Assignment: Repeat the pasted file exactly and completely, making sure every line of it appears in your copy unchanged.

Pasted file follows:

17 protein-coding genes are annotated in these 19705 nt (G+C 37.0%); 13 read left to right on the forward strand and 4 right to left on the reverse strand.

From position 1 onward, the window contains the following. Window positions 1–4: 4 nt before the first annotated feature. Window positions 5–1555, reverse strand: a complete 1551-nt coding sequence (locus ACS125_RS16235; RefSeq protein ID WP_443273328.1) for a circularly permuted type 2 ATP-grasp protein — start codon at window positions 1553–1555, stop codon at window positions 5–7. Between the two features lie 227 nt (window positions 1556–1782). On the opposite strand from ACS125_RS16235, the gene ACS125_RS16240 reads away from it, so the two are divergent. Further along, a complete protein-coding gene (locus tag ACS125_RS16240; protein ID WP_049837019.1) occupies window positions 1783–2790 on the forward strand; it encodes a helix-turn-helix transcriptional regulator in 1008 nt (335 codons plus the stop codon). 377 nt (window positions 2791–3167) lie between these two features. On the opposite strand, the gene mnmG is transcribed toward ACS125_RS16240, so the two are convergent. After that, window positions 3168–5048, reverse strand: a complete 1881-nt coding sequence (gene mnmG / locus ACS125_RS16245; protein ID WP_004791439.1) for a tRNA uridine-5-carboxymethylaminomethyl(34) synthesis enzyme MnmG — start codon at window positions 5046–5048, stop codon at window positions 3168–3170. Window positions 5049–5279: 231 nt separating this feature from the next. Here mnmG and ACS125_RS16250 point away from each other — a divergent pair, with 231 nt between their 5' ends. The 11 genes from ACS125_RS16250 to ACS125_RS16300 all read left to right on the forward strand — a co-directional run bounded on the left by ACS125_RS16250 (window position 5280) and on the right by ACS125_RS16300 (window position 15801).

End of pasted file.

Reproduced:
17 protein-coding genes are annotated in these 19705 nt (G+C 37.0%); 13 read left to right on the forward strand and 4 right to left on the reverse strand.

From position 1 onward, the window contains the following. Window positions 1–4: 4 nt before the first annotated feature. Window positions 5–1555, reverse strand: a complete 1551-nt coding sequence (locus ACS125_RS16235; RefSeq protein ID WP_443273328.1) for a circularly permuted type 2 ATP-grasp protein — start codon at window positions 1553–1555, stop codon at window positions 5–7. Between the two features lie 227 nt (window positions 1556–1782). On the opposite strand from ACS125_RS16235, the gene ACS125_RS16240 reads away from it, so the two are divergent. Further along, a complete protein-coding gene (locus tag ACS125_RS16240; protein ID WP_049837019.1) occupies window positions 1783–2790 on the forward strand; it encodes a helix-turn-helix transcriptional regulator in 1008 nt (335 codons plus the stop codon). 377 nt (window positions 2791–3167) lie between these two features. On the opposite strand, the gene mnmG is transcribed toward ACS125_RS16240, so the two are convergent. After that, window positions 3168–5048, reverse strand: a complete 1881-nt coding sequence (gene mnmG / locus ACS125_RS16245; protein ID WP_004791439.1) for a tRNA uridine-5-carboxymethylaminomethyl(34) synthesis enzyme MnmG — start codon at window positions 5046–5048, stop codon at window positions 3168–3170. Window positions 5049–5279: 231 nt separating this feature from the next. Here mnmG and ACS125_RS16250 point away from each other — a divergent pair, with 231 nt between their 5' ends. The 11 genes from ACS125_RS16250 to ACS125_RS16300 all read left to right on the forward strand — a co-directional run bounded on the left by ACS125_RS16250 (window position 5280) and on the right by ACS125_RS16300 (window position 15801).